Swatch Cuts 2,400 Jobs as Watchmaker Trims Store Network
(Bloomberg) -- Swatch Group AG cut 2,400 jobs, a record cull, and trimmed its store network as the Swiss watchmaker became unprofitable for the first time.
The maker of Omega and Longines timepieces said Tuesday it accelerated plans to shut stores permanently in Hong Kong as well as shops that sell its colorful namesake brand and Calvin Klein timepieces. Sales in the six months through June plummeted 43%.
In a break with its strategy during previous crises such as the 2009 financial downturn, Swatch is leaning more on slashing jobs. Chief Executive Officer Nick Hayek has said that during hard times, the problem with cutting jobs is it’s difficult to find qualified staff when the market rebounds. It appears this year is different.
“Winston Churchill said, ‘never waste a good crisis,’ and that’s exactly what we’re going to do, especially in the second half of the year,” Hayek said in prepared video remarks.
The job cuts were predominantly at the shops, as Swatch held on to production workers. The company closed 260 stores and now has about 1,800.
The stock was little changed after a 2.7% gain in early trading. Analysts applauded how inventory remained stable despite the drop in sales.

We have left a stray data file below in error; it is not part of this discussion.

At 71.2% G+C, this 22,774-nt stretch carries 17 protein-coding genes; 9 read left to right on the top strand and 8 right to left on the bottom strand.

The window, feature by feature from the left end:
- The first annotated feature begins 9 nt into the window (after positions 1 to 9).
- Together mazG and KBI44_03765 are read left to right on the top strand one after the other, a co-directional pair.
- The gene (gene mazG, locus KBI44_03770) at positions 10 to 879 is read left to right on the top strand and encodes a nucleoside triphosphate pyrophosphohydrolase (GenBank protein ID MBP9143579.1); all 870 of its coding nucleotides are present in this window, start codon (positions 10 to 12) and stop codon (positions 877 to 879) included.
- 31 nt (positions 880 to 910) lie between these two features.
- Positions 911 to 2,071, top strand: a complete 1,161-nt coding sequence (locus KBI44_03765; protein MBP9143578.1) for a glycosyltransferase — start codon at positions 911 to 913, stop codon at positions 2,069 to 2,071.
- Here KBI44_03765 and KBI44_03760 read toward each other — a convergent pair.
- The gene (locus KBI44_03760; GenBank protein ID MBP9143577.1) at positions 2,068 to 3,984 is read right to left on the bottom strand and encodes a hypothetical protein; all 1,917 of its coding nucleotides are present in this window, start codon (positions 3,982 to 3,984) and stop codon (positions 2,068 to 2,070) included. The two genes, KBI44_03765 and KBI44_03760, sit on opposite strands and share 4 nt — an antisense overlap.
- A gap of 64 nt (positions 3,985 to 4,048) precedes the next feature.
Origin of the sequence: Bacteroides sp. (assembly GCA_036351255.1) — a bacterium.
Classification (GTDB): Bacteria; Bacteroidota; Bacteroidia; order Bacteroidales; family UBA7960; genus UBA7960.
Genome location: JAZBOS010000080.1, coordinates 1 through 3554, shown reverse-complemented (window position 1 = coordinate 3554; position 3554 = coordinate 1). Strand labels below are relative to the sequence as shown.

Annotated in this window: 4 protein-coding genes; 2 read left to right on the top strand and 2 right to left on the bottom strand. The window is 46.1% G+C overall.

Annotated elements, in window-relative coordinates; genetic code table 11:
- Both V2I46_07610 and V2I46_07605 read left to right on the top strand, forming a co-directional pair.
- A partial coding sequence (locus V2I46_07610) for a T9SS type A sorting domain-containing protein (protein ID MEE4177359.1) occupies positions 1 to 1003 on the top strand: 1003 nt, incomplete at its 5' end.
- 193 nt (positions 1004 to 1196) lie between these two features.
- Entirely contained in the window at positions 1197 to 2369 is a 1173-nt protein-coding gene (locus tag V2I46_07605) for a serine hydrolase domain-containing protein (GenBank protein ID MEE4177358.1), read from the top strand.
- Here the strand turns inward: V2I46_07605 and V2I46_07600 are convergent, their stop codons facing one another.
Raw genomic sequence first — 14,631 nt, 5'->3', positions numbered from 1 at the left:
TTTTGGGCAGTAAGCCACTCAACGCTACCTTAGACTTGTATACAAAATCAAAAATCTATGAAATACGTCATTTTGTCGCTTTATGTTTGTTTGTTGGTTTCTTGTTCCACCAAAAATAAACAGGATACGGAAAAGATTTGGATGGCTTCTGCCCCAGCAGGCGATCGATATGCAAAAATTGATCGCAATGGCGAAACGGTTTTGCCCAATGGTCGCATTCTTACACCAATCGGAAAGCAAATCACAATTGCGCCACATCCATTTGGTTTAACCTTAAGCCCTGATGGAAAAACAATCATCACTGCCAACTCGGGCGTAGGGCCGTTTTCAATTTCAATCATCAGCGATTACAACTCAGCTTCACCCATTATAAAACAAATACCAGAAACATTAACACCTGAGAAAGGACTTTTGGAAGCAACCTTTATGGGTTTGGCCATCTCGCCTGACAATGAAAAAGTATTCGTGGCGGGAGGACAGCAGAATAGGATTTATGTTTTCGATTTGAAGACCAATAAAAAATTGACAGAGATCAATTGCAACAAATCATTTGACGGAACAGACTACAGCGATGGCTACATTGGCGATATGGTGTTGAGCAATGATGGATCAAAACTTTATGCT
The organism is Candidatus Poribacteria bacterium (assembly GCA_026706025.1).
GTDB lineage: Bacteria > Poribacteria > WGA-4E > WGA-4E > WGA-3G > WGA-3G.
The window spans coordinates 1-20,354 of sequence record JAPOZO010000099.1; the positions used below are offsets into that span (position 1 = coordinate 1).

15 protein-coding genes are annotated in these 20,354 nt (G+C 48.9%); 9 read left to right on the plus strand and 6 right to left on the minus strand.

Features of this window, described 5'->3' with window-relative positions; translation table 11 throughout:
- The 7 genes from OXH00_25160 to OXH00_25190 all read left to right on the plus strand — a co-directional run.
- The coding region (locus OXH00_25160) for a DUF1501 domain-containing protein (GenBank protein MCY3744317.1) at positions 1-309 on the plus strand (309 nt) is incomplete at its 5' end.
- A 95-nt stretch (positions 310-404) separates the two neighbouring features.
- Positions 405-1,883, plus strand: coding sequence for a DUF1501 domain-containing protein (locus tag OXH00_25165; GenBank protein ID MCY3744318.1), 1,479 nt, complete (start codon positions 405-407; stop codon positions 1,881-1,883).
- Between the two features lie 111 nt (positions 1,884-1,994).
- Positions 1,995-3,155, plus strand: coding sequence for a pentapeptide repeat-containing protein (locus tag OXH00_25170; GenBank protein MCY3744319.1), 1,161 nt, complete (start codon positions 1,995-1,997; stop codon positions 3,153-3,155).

The CEO said Swatch expects a profit this year as countries ease lockdown measures, shops reopen and travel resumes. The company’s first-half operating loss of 327 million francs ($347 million) was twice as big as analysts expected. In the second half, Swatch plans to introduce new products, including James Bond Omega timepieces and a Tissot smartwatch.
Swatch announced the end of its 22-year-old contract to sell Calvin Klein watches in October, and many of the closures were related to that decision, Hayek said. The company’s plastic namesake brand is also reducing its reliance on brick-and-mortar stores and will rely more on e-commerce.
The company will be shutting further stores going forward as it focuses more on online growth, according to Rene Weber, an analyst at Bank Vontobel AG.
“A big step has been made, but it will be ongoing,” Weber said. The Swatch brand alone had more than 500 stores at the end of last year.
Swatch forecast that the industry will recover quickly as consumers catch up on shopping after lockdowns, as seen in China and Korea. The month of June already was profitable, thanks to pent-up demand in mainland China, where sales rose at a double-digit rate in May and June.
Still, only about half of its employees in Switzerland have returned to work full-time. Some 6,000 employees were on short-time work on average last week, while about 2,500 were taking unused vacation or reducing overtime, according to Chief Controlling Officer Peter Steiger. The company expects the partial unemployment measures to end in the third quarter, when manufacturing will return to full capacity.
The company had to shut 80% of its sales outlets around the world during the peak of the lockdowns. Its own stores have recovered faster than third-party retailers as measures eased.
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